• hide the input in a hacky way like this:

    #attach-project-file { width: 0.1px; height: 0.1px; opacity: 0; overflow: hidden; position: absolute; z-index: -1; } 
  • style the corresponding label instead

    [for="attach-project-file"] { /* your styles here */ } 
  • style "remove file" button

    .close { font-size: 16px; padding: 10px; position: absolute; top: 0; right: 0; cursor: pointer; font-style: normal; } 
  • .filename element will be used to display the selected file

  • below is the commented JS code needed (using jQuery) to make it work:

    var $attach = $('#attach-project-file'), $remove = $('#remove-project-file'), $name = $('#attached-project-file'); // initially hide the remove button $remove.hide(); // do this when file input has changed // i.e.: a file has been selected $attach.on('change', function() { var val = $(this).val(); if (val !== '') { // if value different than empty // show the file name as text // hide/text/fadeIn creates a nice effect when changing the text $name .hide() .text(val) .fadeIn(); // show the remove button $remove.fadeIn(); } else { // if value empty, means the file has been removed // show the default text $name .hide() .text('Click to select a file') .fadeIn(); // hide remove button $remove.fadeOut(); } }); // remove selected file when clicking the remove button // prevent click bubbling to the parent label and triggering file selection $remove.on('click', function(e) { e.preventDefault(); e.stopPropagation(); $attach .val('') .change(); // trigger change event }); 

As JGuo and CorySimmons mentioned, you can use the clickable behaviour of a stylable label, hiding the less flexible file input element.

<!DOCTYPE html> <html> <head> <title>Custom file input</title> <link rel="stylesheet" href=""> </head> <body> <label for="upload-file" class="btn btn-info"> Choose file... </label> <input id="upload-file" type="file" style="display: none" onchange="this.nextElementSibling.textContent = this.previousElementSibling.title = this.files[0].name"> <div></div> </body> </html> 

A quick and crude way is to set the label as a button and set position to absolute so it floats over original button, you still see file name. I am thinking about a mobile solution however.


I usually go for the visibility:hidden trick

this is my styled button

<div id="uploadbutton" class="btn btn-success btn-block">Upload</div>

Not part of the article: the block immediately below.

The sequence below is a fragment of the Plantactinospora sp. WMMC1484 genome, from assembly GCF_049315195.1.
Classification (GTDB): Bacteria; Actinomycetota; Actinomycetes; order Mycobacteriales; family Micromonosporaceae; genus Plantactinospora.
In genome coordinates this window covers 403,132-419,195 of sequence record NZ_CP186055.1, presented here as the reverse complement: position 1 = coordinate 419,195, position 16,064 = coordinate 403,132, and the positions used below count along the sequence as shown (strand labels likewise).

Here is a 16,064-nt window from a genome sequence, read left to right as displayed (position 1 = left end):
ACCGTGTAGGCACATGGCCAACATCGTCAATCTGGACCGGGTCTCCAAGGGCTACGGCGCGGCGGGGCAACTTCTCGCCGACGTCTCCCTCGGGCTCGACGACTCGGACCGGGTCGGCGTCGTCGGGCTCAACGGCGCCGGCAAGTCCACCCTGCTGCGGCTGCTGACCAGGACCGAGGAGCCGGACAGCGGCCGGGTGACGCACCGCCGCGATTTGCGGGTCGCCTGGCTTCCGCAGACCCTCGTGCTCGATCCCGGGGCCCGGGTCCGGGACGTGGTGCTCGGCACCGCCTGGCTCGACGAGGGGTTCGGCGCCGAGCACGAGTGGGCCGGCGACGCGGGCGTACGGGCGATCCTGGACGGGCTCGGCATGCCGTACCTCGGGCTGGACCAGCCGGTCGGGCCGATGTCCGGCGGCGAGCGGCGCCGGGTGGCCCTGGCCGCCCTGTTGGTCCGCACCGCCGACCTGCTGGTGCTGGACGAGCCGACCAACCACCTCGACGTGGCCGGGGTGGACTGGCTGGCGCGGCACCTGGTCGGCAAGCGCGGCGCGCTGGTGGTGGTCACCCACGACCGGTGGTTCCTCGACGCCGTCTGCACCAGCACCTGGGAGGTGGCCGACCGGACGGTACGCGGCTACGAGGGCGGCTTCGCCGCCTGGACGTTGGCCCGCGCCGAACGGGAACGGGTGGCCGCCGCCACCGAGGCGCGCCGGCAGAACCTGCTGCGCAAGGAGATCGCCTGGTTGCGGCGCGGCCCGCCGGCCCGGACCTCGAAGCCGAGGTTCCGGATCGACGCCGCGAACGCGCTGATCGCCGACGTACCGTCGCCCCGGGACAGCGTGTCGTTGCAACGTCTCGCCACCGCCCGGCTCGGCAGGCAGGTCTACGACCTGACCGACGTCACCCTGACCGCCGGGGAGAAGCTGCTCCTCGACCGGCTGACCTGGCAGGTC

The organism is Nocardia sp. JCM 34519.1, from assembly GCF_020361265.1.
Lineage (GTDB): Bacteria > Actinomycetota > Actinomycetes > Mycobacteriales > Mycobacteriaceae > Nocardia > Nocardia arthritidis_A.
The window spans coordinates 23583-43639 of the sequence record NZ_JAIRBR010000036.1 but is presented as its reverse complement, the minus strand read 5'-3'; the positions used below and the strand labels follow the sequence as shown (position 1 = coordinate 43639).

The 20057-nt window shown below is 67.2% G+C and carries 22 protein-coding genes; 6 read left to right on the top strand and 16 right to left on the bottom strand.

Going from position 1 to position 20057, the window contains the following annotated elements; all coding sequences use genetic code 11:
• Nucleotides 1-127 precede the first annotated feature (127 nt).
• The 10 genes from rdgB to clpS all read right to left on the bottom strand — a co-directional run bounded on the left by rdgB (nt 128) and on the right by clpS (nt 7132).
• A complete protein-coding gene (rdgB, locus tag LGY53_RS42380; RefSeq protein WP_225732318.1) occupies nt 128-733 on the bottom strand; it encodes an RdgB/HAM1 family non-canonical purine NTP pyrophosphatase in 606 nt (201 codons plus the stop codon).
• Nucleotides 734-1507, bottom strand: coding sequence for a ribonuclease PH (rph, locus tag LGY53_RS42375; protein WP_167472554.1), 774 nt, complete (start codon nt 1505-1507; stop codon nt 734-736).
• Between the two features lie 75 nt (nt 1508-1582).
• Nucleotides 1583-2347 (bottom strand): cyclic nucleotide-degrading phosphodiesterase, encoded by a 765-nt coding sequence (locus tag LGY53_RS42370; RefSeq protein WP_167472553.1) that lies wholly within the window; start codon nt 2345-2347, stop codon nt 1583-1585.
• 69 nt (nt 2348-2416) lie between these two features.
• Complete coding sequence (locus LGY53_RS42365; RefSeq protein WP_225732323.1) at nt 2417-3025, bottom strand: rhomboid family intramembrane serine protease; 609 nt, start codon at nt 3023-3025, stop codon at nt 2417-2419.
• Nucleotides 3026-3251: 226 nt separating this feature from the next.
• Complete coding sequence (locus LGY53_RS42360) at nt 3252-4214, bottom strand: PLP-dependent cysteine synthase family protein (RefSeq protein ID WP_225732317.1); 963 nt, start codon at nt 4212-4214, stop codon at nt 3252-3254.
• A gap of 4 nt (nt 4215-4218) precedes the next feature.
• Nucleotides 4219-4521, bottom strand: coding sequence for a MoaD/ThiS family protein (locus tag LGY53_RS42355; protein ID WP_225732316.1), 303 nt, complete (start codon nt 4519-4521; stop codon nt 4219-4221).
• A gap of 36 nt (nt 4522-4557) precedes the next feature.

this is the input type=file button. Note the visibility:hidden rule

<input type="file" id="upload" style="visibility:hidden;"> 

this is the JavaScript bit to glue them together. It works

<script> $('#uploadbutton').click(function(){ $('input[type=file]').click(); }); </script> 

A nice easy way to style file input

The best way is using the pseudo element :after or :before as an element overt the de input. Then style that pseudo element as you wish. I recomend you to do as a general style for all input files as follows:

input[type="file"]:before { content: 'Browse'; background: #FFF; width: 100%; height: 35px; display: block; text-align: left; position: relative; margin: 0; margin: 0 5px; left: -6px; border: 1px solid #E0E0E0; top: -1px; line-height: 35px; color: #B6B6B6; padding-left: 5px; display: block; } 

Hide it with css and use a custom button with $(selector).click() to activate the the browse button. then set an interval to check the value of the file input type. the interval can display the value for the user so the user can see whats getting uploaded. the interval will clear when the form is submitted [EDIT] Sorry i have been very busy was meaning to update this post, here is an example

<form action="uploadScript.php" method="post" enctype="multipart/form-data"> <div> <!-- filename to display to the user --> <p id="file-name" class="margin-10 bold-10"></p> <!-- Hide this from the users view with css display:none; --> <input class="display-none" id="file-type" type="file" size="4" name="file"/> <!-- Style this button with type image or css whatever you wish --> <input id="browse-click" type="button" class="button" value="Browse for files"/> <!-- submit button --> <input type="submit" class="button" value="Change"/> </div> 

$(window).load(function () { var intervalFunc = function () { $('#file-name').html($('#file-type').val()); }; $('#browse-click').on('click', function () { // use .live() for older versions of jQuery $('#file-type').click(); setInterval(intervalFunc, 1); return false; }); }); 

I am...

Sajjad Hossain

I have five years of experience in web development sector. I love to do amazing projects and share my knowledge with all.